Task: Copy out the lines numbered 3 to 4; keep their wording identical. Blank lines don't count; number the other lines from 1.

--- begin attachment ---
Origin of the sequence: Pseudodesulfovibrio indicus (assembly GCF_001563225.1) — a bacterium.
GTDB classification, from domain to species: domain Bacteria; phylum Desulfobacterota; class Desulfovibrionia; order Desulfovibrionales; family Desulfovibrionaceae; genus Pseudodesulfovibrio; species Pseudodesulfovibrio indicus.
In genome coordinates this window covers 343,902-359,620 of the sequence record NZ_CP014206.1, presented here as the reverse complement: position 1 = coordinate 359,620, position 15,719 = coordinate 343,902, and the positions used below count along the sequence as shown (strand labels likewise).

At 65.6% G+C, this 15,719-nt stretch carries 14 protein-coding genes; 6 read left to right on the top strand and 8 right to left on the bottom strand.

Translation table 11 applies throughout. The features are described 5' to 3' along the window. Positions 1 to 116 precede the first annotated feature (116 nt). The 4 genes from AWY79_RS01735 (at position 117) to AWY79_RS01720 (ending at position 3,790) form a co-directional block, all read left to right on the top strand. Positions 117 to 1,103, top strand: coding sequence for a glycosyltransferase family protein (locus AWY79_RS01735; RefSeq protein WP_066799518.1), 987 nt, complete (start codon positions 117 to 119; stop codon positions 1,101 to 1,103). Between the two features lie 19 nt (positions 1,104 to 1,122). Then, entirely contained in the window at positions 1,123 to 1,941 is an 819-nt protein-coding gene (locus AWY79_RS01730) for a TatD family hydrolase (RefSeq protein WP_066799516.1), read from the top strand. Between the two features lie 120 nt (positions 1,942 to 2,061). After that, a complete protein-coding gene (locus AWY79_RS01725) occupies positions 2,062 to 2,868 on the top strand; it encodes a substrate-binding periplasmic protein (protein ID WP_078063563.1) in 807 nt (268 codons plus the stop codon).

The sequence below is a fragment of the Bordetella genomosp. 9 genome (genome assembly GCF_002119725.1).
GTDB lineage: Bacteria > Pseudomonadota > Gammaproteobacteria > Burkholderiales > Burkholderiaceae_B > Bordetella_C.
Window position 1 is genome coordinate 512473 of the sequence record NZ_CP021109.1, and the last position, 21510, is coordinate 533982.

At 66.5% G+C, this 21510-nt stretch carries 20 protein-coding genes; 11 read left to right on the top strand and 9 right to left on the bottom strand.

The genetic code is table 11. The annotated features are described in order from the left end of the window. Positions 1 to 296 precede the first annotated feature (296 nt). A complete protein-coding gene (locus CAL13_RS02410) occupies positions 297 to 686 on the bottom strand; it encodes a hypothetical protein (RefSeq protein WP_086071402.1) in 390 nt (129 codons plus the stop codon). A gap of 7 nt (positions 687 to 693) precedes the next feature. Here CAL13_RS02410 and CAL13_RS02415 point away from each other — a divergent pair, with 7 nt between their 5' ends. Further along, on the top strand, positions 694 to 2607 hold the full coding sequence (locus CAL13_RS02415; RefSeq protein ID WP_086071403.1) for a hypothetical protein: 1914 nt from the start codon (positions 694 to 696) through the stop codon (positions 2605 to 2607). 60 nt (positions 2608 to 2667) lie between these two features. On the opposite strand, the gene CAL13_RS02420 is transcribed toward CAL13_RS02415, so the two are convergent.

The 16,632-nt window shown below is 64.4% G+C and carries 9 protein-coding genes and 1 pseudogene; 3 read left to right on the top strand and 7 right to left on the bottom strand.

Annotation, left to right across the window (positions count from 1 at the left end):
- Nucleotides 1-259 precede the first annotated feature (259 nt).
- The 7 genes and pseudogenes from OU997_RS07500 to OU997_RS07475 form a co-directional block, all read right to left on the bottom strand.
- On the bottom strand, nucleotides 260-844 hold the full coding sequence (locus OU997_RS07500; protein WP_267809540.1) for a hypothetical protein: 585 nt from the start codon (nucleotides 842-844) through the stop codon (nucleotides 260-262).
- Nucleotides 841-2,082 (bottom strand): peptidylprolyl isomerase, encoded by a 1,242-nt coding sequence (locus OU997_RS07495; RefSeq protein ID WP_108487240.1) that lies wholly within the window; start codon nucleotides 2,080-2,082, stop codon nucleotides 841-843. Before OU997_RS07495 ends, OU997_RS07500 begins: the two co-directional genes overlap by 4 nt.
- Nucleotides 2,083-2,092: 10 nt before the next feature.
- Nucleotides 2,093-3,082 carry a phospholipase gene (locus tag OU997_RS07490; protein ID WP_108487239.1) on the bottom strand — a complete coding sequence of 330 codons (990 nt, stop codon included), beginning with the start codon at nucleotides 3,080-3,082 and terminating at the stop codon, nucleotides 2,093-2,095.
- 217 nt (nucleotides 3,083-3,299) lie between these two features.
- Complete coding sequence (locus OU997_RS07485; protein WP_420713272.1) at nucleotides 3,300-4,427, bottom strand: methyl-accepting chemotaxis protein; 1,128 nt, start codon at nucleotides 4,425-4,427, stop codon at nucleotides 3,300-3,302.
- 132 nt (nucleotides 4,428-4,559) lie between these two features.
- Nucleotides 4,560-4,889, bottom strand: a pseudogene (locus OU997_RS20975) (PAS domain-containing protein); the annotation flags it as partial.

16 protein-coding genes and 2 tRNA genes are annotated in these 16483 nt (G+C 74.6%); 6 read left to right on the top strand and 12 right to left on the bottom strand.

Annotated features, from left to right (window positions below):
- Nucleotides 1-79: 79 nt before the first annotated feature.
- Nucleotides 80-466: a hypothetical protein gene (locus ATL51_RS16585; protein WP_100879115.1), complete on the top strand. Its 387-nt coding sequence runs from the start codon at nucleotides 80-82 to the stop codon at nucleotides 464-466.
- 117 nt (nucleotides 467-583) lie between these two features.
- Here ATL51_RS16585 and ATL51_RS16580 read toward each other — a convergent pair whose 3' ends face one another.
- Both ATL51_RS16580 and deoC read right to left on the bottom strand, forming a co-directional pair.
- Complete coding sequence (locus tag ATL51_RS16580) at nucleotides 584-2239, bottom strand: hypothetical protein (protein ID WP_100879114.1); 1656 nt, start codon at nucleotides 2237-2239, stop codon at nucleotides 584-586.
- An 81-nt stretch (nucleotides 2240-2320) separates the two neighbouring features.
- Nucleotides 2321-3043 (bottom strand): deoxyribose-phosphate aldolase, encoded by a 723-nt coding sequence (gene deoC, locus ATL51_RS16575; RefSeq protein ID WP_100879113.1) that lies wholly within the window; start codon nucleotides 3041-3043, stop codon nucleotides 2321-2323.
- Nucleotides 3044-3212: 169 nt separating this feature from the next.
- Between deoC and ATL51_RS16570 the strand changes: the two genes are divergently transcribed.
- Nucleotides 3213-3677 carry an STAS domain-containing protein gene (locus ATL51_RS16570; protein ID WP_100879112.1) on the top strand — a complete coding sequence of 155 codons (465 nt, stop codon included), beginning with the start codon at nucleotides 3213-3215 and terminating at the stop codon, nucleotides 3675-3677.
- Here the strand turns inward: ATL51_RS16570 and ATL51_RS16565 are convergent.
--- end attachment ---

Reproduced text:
In genome coordinates this window covers 343,902-359,620 of the sequence record NZ_CP014206.1, presented here as the reverse complement: position 1 = coordinate 359,620, position 15,719 = coordinate 343,902, and the positions used below count along the sequence as shown (strand labels likewise).

At 65.6% G+C, this 15,719-nt stretch carries 14 protein-coding genes; 6 read left to right on the top strand and 8 right to left on the bottom strand.